Teaching Evolution

A blog devoted to teaching evolution, both in our schools and in our communities.

Monday, July 25, 2005

Butterfly unlocks evolution secret

Scientists have always had a tough time nailing down exactly why and when one species branches off into two. We know that it happens when two groups within the same species stop breeding with each other, but we don't know why that happens, other than that sometimes they get separated geographically. New research into the phenomenon of speciation is focusing on a butterfly family that has unusually distinct wing markings despite living in the same place.

These wing colours apparently evolved as a sort of "team strip", allowing butterflies to easily identify the species of a potential mate.

This process, called "reinforcement", prevents closely related species from interbreeding thus driving them further apart genetically and promoting speciation.

Although scientists have speculated about this mechanism for years, it has rarely been witnessed in nature.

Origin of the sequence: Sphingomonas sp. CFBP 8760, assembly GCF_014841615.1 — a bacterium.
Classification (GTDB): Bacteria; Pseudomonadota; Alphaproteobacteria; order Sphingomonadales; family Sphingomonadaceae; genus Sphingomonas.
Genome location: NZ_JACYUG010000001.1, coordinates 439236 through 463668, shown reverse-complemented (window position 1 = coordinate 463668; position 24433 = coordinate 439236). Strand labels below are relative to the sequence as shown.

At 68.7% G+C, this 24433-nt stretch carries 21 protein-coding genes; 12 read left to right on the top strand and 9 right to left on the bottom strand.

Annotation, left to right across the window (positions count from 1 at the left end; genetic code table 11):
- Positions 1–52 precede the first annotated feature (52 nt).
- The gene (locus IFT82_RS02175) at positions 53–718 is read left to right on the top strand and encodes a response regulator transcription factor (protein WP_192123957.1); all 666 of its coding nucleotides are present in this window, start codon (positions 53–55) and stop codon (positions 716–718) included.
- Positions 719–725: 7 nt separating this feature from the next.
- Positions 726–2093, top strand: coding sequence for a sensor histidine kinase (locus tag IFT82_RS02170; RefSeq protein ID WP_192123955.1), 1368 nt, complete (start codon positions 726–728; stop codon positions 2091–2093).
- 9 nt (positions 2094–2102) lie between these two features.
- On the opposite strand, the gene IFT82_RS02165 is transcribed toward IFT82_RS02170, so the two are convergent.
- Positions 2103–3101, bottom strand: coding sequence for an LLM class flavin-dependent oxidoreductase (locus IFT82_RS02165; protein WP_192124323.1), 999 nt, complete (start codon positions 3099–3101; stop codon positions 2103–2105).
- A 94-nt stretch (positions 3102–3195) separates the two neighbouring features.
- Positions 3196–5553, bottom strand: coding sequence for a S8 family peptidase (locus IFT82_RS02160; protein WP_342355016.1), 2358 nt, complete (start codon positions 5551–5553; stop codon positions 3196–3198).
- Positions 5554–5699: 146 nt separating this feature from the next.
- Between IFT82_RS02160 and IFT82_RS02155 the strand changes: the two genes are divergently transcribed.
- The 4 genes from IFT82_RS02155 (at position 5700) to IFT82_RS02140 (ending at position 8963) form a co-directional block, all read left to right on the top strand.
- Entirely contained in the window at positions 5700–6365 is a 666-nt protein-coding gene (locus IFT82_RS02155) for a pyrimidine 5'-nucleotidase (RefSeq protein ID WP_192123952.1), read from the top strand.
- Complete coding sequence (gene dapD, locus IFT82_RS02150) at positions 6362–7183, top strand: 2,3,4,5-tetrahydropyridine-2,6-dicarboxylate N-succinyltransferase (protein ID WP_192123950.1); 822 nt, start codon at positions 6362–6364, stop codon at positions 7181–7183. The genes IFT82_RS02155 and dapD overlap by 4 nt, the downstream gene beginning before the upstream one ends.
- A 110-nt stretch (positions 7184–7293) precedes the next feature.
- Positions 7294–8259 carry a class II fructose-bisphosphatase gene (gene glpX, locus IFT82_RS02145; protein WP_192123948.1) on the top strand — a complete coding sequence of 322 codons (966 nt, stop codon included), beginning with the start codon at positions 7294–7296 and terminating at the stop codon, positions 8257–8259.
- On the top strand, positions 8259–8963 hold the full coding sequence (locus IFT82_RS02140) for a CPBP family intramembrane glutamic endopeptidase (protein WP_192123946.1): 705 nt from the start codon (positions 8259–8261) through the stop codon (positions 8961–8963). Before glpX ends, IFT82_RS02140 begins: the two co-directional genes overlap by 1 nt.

Hat tip: ejswanso.


At 10:26 AM, Blogger dhodge said...

One of the things that keeps me from losing faith in humanity is the fact that despite all the time we've spent killing people who look/talk/act/think differently than us and the great distances and geographic obstacles that separate different populations, we never managed to speciate. To me, that says that humans are a lot more curious and open-minded than we might give ourselves credit for.

At 2:17 PM, Blogger beedubyuh said...

That or, horniness overcomes all.


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